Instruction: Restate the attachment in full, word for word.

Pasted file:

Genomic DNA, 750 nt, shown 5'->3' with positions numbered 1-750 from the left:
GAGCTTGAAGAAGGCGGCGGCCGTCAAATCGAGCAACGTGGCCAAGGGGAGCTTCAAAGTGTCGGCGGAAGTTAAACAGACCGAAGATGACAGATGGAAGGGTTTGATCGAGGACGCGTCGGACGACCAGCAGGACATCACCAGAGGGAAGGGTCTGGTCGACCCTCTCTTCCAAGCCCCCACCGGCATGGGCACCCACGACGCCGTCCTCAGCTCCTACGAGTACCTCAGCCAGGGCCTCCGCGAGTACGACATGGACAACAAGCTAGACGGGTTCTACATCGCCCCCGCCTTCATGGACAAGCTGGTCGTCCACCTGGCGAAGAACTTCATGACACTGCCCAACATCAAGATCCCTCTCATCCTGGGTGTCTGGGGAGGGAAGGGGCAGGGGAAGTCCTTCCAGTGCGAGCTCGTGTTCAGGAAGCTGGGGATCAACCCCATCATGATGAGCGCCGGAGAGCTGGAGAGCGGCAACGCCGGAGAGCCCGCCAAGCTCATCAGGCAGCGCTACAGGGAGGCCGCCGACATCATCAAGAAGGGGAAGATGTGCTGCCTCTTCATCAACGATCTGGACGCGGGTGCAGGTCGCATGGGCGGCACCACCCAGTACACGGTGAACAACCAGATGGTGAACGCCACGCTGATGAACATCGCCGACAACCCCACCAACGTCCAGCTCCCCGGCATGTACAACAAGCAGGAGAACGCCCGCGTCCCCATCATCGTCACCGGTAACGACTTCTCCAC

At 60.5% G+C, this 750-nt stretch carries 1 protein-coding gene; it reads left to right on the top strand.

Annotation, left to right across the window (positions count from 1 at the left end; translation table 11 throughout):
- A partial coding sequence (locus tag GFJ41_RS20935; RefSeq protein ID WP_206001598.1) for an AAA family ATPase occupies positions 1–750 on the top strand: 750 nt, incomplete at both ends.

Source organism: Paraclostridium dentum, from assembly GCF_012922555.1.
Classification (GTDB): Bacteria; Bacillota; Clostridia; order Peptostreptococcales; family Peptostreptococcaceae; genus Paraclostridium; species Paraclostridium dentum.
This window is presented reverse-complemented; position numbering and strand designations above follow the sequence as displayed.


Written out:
Genomic DNA, 750 nt, shown 5'->3' with positions numbered 1-750 from the left:
GAGCTTGAAGAAGGCGGCGGCCGTCAAATCGAGCAACGTGGCCAAGGGGAGCTTCAAAGTGTCGGCGGAAGTTAAACAGACCGAAGATGACAGATGGAAGGGTTTGATCGAGGACGCGTCGGACGACCAGCAGGACATCACCAGAGGGAAGGGTCTGGTCGACCCTCTCTTCCAAGCCCCCACCGGCATGGGCACCCACGACGCCGTCCTCAGCTCCTACGAGTACCTCAGCCAGGGCCTCCGCGAGTACGACATGGACAACAAGCTAGACGGGTTCTACATCGCCCCCGCCTTCATGGACAAGCTGGTCGTCCACCTGGCGAAGAACTTCATGACACTGCCCAACATCAAGATCCCTCTCATCCTGGGTGTCTGGGGAGGGAAGGGGCAGGGGAAGTCCTTCCAGTGCGAGCTCGTGTTCAGGAAGCTGGGGATCAACCCCATCATGATGAGCGCCGGAGAGCTGGAGAGCGGCAACGCCGGAGAGCCCGCCAAGCTCATCAGGCAGCGCTACAGGGAGGCCGCCGACATCATCAAGAAGGGGAAGATGTGCTGCCTCTTCATCAACGATCTGGACGCGGGTGCAGGTCGCATGGGCGGCACCACCCAGTACACGGTGAACAACCAGATGGTGAACGCCACGCTGATGAACATCGCCGACAACCCCACCAACGTCCAGCTCCCCGGCATGTACAACAAGCAGGAGAACGCCCGCGTCCCCATCATCGTCACCGGTAACGACTTCTCCAC

At 60.5% G+C, this 750-nt stretch carries 1 protein-coding gene; it reads left to right on the top strand.

Annotation, left to right across the window (positions count from 1 at the left end; translation table 11 throughout):
- A partial coding sequence (locus tag GFJ41_RS20935; RefSeq protein ID WP_206001598.1) for an AAA family ATPase occupies positions 1–750 on the top strand: 750 nt, incomplete at both ends.

Source organism: Paraclostridium dentum, from assembly GCF_012922555.1.
Classification (GTDB): Bacteria; Bacillota; Clostridia; order Peptostreptococcales; family Peptostreptococcaceae; genus Paraclostridium; species Paraclostridium dentum.
This window is presented reverse-complemented; position numbering and strand designations above follow the sequence as displayed.